Many times, we assume (incorrectly!) that talking about racism with our children is going to scare them or put ideas in their head about how to be hurtful towards others when they’re upset. We’re afraid to acknowledge and share our own biases and talk about stereotypes with our kids, because we think that will promote the stereotypes. To this I offer an analogy:
When you are teaching your children about traffic safety, do you try to protect them by not telling them about things that could hurt them or accidents that could happen? Do you assume that by telling them about the rules for safety that you are going to give them ideas about how to be unsafe? Do you think they would be prepared to be safe in traffic if you chose to never, ever talk about it?
It’s not scaring, it’s preparing. It’s preparing kids to recognize stereotypes and racism, to understand what it means, and to effectively respond to it with confidence. So get ready…over the next few days, we are going to delve into all of the awful, uncomfortable, taboo stereotypes about various racial groups and talk about them openly.
Race Education – Day 11:
Let’s dive into racial stereotypes…We can start with South Asian people, since I am Indian and know from personal experience what these stereotypes assume. Here are some common stereotypes about South Asians:
-We don’t speak English or speak with a certain goofy accent.
-We are “foreigners.”
-We are techies who are good at math and computer-related tasks (You might be saying to yourself, “But that’s a compliment!”…except that it’s not, because you are expecting something of an entire population of people that may not be true, and may cause those who don’t fit that category to feel poorly about themselves for not meeting unfair expectations)
-We all work in call centers, or men work as taxicab drivers and convenience store owners. (Think “Outsourced,” “The Simpsons,” and every extra you see in TV shows and movies that take place in NYC.)
-We love spicy food and only eat curry.
-We eat dogs and worship cows.
-All South Asians are from India.
-Indian men are unappealing and Indian women are “exotic.”
-We grew up in slums.
-We smell/stink and don’t have proper hygiene.
-We are all child brides or in arranged marriages.
-We are not athletic.
-We are quiet, passive, and submissive.
-South Asian men are “effeminate” and not “manly.”
-We do not know how to have fun and only focus on school.
-We are overly eager, socially awkward, and nerdy when it comes to trying to fit in within U.S. culture. (Think Raj from “The Big Bang Theory”)
-We do not dress stylishly (see above).
-All of the women wear saris and bindis (“red forehead dot”) and all of the men wear turbans.
-We are all Buddhist.
-We know everything about Ghandi and Mother Teresa.
-Women are experts on sex and the Kama Sutra.
-We love Bollywood music and movies.
Be honest…how often are you guilty of wondering or assuming some of these things when you see someone who is South Asian? Remember, we all have biases, often based in perpetual media stereotypes – being aware of these stereotypes helps us to dismantle them and teach our children why they are unfair and inaccurate.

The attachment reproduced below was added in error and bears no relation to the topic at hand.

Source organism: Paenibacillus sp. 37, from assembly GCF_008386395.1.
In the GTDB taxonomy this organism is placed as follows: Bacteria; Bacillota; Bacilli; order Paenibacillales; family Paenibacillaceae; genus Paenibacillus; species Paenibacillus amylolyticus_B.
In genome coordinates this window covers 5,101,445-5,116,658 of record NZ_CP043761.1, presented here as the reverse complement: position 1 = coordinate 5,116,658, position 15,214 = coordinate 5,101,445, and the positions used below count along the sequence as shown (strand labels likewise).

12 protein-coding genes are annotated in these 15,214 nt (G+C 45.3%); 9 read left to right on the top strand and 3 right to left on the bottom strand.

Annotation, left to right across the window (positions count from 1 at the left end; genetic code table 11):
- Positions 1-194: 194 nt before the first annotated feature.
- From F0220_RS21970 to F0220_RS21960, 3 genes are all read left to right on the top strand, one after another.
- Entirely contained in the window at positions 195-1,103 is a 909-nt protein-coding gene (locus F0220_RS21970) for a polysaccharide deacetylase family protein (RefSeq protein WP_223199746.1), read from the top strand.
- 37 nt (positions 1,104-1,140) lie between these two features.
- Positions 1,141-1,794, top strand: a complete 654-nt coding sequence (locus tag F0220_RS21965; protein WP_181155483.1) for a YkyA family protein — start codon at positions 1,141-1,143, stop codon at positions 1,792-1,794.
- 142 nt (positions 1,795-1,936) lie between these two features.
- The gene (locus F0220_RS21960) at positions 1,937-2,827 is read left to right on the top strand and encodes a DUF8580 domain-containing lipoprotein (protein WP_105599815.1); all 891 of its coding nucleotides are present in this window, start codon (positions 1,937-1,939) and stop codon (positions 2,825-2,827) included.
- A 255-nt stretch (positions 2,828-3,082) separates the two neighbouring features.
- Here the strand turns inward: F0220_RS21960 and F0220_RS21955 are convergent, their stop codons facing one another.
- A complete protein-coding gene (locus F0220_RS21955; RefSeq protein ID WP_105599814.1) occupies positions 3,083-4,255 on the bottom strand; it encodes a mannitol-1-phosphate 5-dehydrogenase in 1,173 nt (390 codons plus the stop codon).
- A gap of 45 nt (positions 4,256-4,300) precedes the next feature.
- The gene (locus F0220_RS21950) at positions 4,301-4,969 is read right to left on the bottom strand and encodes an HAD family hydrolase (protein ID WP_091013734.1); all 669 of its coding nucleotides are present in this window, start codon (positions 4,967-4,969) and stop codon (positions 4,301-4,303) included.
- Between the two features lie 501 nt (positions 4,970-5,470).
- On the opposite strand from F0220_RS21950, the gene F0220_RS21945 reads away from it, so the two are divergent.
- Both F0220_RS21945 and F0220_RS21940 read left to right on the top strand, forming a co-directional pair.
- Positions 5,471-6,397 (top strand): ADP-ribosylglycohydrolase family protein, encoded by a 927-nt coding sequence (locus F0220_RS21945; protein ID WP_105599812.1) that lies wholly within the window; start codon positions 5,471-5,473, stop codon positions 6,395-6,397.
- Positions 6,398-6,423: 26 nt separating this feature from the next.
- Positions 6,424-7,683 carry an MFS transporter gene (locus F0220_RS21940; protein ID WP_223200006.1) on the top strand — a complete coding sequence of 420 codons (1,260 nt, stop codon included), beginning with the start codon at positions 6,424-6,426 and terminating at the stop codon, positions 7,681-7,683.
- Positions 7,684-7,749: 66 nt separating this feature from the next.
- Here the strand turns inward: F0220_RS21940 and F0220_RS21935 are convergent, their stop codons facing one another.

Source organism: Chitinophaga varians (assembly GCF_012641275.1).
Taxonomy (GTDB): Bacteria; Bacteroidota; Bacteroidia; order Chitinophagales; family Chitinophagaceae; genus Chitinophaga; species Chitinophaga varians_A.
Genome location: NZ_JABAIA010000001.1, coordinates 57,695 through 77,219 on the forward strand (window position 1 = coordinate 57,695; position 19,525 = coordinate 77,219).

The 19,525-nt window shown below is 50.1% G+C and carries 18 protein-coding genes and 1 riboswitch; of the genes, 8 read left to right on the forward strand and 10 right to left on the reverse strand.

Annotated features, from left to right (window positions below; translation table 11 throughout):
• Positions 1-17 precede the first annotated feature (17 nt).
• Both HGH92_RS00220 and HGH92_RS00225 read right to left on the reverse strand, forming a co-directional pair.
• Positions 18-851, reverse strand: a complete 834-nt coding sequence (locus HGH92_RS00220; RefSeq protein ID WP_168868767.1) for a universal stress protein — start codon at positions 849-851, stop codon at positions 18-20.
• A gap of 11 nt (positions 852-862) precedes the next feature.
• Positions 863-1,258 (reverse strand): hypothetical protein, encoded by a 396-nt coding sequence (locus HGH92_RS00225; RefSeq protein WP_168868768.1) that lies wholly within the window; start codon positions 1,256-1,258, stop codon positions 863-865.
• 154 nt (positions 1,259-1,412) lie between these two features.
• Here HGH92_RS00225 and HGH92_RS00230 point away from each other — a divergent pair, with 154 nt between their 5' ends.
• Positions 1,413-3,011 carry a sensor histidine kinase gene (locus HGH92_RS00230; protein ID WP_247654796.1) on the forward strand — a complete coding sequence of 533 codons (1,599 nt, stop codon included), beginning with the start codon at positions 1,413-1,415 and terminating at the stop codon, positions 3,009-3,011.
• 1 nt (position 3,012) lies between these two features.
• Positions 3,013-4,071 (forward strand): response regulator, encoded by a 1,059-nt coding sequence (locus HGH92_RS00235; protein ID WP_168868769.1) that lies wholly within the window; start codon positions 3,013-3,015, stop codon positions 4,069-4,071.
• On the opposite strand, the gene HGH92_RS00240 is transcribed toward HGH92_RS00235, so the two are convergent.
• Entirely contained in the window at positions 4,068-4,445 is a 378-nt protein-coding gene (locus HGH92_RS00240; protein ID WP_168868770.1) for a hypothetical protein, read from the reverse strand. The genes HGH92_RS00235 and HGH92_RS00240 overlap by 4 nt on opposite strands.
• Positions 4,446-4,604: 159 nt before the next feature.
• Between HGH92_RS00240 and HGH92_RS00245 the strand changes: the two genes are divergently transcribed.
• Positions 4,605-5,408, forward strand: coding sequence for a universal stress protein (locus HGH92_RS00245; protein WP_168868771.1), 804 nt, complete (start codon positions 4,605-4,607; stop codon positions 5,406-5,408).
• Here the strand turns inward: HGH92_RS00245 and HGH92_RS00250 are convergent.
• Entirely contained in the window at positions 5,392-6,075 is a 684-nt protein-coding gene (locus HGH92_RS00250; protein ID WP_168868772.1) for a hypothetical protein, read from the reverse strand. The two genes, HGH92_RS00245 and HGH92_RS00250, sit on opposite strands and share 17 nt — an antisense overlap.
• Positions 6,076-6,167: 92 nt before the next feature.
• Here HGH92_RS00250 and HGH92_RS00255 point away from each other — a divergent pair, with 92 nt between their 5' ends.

Race Education – Day 12:
Let’s move on to stereotypes about East Asians…and while we’re on the subject, it’s important to remember that “Oriental” is a type of rug, not an ethnicity or race – the correct term is “East Asian.” Here are some common stereotypes:
-Good at martial arts
-Eat with chopsticks
-No talent with singing or dancing (Think William Huang from “American Idol”)
-Do not speak English or have a strong accent
-Nerdy and socially awkward (Think “Long Duck Dong” from the movie “Sixteen Candles”)
-Very smart, and especially good at math, science and computers
-Love school and study all of the time because good grades are most important
-Work as doctors, own nail salons or massage parlors, or are bad guy ninjas
-Techies with modern fashion sense and outrageous hairstyles
-Submissive, passive, and quiet
-Men are sexually unappealing and unmuscular
-Women are sexualized and fetishized as exotic geishas or China dolls (see “Yellow Fever”…ugh)
-Women are mail-order brides
-Take pictures of everything as tourists
-All East Asians are from China
Once again, be honest with yourself…how often to do you make these assumptions based only upon appearance? How often do you laugh at a joke or an on-screen character that perpetuates these stereotypes? How do you recognize when you are starting to stereotype and categorize others unfairly and inaccurately? How do you choose to seek out representation of other races that does not perpetuate stereotypes?
Race Education – Day 13:
…And we’re on to more stereotypes. Today let’s talk about the stereotypes our society has towards people who are Latinx (Latino & Latina):
-“Illegal/Undocumented Immigrants” who have crossed the border from Mexico
-Do not speak English well or at all
-Refuse to learn about or participate in U.S. culture
-Men work as drug dealers or in labor (fields/construction)
-Women work as house cleaners
-Women have multiple children and are not “good mothers”
-Women are “spicy/feisty” and like drama and conflict
-Welfare check recipients mooching off of the U.S. taxpayers
-Alcoholics & substance abusers